National Guard scares migrants away from Ariz. border
By OLGA R. RODRIGUEZ
Associated Press Writer
SAN LUIS RIO COLORADO, Mexico- The arrival of U.S. National Guard troops has scared off illegal Mexican migrants along the Arizona border, traditionally the busiest crossing spot, according to U.S. and Mexican officials.
Authorities said detentions in the U.S. Border Patrol's Yuma and Tucson sectors, which cover the Arizona-Mexico border, dropped 23 percent so far this month _ to 9,203 since June 1, compared with 11,949 for the same period a year ago.
The desert region's blistering June temperatures typically drive down the number of migrants, but not so drastically, said Mario Martinez, a spokesman with the U.S. Border Patrol in Washington.
The 55 soldiers who arrived June 3 are the first of some 6,000 troops to be gradually dispatched all along the border as part of U.S. President George W. Bush's plan to stem illegal immigration to the United States.
The soldiers aren't allowed to detain migrants and have been limited to projects like extending border fences and repairing roads, but the military's presence is keeping would-be crossers away from the area, migrant rights activists said.
"Some migrants have told me they heard about the troops on television and, because the U.S. Army doesn't have a very good reputation, they prefer not to cross," said Francisco Loureiro, who runs a migrant shelter in Nogales, Mexico, across the border from Arizona.
Loureiro said the shelter was housing about 12 migrants a night, down from about 100.
Jorge Vazquez, coordinator for Mexico's Grupo Beta migrant aid agency in San Luis Rio Colorado, across from San Luis, Arizona, said that before the troops arrived, his agents encountered at least two dozens migrants daily, most waiting for nightfall to begin their trek through the sandy desert.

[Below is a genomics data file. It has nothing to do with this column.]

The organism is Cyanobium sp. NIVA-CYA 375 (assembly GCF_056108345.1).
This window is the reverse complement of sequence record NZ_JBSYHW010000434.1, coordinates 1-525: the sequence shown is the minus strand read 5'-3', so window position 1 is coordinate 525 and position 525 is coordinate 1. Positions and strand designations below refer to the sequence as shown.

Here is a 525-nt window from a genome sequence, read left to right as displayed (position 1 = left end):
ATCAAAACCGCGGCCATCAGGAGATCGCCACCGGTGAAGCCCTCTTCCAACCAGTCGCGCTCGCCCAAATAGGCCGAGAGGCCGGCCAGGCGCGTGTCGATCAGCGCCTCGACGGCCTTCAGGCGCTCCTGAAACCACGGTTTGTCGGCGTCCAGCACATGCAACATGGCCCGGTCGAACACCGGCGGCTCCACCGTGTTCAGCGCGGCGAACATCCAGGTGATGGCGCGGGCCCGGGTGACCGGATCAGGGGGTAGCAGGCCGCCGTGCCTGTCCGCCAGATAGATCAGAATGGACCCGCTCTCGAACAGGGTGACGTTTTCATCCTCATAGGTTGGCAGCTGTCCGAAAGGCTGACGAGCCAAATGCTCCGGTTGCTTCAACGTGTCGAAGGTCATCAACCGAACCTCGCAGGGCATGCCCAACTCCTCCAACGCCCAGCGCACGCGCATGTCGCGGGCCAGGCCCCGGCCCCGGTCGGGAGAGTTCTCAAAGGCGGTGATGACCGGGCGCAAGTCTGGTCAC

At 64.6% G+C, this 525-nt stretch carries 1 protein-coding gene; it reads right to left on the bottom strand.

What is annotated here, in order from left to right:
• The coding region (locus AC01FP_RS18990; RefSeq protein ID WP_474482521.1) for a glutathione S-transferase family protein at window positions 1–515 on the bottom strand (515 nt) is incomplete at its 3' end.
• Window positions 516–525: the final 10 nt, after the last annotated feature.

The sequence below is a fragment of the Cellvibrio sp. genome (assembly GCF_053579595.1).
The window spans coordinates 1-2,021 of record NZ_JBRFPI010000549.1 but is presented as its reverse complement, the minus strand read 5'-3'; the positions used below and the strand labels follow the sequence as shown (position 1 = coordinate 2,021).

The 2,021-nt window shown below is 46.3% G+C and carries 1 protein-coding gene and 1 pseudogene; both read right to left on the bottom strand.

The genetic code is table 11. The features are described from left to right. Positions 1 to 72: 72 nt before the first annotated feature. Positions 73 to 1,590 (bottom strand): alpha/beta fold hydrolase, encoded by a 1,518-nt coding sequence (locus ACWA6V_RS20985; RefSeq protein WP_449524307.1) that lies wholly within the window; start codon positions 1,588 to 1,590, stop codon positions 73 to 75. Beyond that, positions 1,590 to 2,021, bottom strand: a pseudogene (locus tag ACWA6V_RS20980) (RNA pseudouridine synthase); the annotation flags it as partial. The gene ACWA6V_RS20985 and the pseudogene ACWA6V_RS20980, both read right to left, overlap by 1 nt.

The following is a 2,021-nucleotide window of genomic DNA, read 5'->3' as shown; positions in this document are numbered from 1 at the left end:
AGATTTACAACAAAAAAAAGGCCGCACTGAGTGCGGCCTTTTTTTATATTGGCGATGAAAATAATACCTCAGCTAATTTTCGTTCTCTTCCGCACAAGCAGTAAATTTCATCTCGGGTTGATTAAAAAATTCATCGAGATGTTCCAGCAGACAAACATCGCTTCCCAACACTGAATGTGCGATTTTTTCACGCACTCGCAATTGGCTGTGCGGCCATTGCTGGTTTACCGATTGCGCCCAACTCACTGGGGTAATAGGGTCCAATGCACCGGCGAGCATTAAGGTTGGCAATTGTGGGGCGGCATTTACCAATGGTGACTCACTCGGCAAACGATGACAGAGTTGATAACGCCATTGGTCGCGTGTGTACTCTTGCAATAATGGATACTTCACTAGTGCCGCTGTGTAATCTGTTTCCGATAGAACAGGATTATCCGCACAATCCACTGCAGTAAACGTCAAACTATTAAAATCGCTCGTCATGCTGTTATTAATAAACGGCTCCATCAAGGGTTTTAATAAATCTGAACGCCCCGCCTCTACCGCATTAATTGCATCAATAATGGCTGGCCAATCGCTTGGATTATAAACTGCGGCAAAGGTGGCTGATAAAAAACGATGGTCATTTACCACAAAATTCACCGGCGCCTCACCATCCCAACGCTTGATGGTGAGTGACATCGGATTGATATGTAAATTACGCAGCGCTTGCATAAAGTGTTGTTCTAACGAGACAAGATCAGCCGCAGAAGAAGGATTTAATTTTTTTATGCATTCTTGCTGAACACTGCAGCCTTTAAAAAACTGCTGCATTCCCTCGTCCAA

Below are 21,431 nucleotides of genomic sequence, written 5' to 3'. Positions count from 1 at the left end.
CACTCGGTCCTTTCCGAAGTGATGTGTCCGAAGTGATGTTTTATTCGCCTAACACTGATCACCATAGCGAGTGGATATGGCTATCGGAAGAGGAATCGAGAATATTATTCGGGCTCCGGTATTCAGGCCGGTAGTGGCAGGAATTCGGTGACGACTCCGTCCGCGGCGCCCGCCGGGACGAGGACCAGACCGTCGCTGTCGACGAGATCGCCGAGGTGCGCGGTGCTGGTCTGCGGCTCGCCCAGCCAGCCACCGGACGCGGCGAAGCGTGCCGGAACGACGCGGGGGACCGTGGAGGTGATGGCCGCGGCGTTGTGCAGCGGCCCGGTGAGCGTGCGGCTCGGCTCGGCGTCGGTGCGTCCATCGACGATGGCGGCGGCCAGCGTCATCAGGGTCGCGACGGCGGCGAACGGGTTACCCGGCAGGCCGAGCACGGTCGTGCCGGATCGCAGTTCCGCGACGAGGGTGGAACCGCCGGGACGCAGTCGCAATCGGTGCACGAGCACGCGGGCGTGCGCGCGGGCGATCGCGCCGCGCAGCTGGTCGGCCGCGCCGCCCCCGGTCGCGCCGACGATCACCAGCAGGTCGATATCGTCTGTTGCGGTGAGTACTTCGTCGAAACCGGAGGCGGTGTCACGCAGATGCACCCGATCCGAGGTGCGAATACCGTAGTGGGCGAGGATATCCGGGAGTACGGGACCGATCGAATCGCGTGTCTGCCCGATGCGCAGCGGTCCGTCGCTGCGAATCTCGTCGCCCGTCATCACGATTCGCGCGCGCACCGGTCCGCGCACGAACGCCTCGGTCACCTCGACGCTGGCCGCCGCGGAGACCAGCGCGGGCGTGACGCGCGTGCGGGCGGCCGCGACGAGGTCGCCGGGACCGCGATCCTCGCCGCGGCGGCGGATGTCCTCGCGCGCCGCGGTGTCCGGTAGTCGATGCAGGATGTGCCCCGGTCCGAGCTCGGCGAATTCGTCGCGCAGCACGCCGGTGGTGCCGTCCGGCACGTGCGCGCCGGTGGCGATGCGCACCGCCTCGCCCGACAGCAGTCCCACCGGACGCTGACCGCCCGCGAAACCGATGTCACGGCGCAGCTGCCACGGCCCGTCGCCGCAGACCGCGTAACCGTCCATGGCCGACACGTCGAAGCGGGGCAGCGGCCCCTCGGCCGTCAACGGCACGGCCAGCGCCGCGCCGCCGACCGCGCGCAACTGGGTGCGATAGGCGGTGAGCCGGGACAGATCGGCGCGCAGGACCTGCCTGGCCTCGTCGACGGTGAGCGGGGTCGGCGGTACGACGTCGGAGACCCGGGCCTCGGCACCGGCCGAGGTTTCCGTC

"There have been days ... when we've found only three migrants," Vazquez said.
It was unclear whether the downturn in illegal crossings will last _ or whether migrants were simply moving on to other areas. U.S. officials do not yet have June detention figures for the rest of the 2,000-mile (3,200-kilometer) border.
Wearing army fatigues and hard hats, the soldiers have worked on projects such as installing vehicle barriers to help prevent smugglers from driving cars full of migrants or drugs across the border.
Arizona Gov. Janet Napolitano has said that 2,500 troops will be stationed in the four U.S. border states _ Arizona, California, New Mexico and Texas _ by the end of the month.
The deployment plan has been criticized in Mexico as heavy-handed, and the Mexican government has said it will watch to ensure National Guard troops aren't detaining migrants.
Only the most persistent migrants remained in San Luis Rio Colorado, which sits across from the area patrolled by the U.S. Border Patrol's Yuma station, the busiest of the Patrol's 143 outposts.
Migrants in the region walk some 25 miles (40 kilometers) through the scrub-covered desert with summer temperatures often exceeding 100 degrees Fahrenheit (37 Celsius), and then hop on cargo trains to reach their destination.
Laureano Miranda, a 37-year-old farm worker from Mexico's Sinaloa state, said he was trying to get back to a construction job in Los Angeles.
Miranda and six relatives, who were sewing pieces of carpet to their shoes to avoid leaving footprints, planned to wait for nightfall and start walking across the border 25 miles (40 kilometers) west of where the troops were stationed.
Miranda, who earned about US$6 (euro5) a day picking tomatoes in Sinaloa, said he had heard about the deployment but planned to cross into Arizona anyway.
"If there are soldiers or not it's the same thing, because it's always been difficult to cross," Miranda said. "Here, we depend on our luck."
Miranda said he made it into the United States on the first try last year, but he expected a more difficult journey this time.
"We've heard that there are soldiers and armed 'migrant hunters' but we have to try," Miranda said. "If we don't make it in three tries, then we'll go back home."
On the Net:
U.S. National Guard: http://www.arng.army.mil
U.S. Border Patrol: http://www.cbp.gov/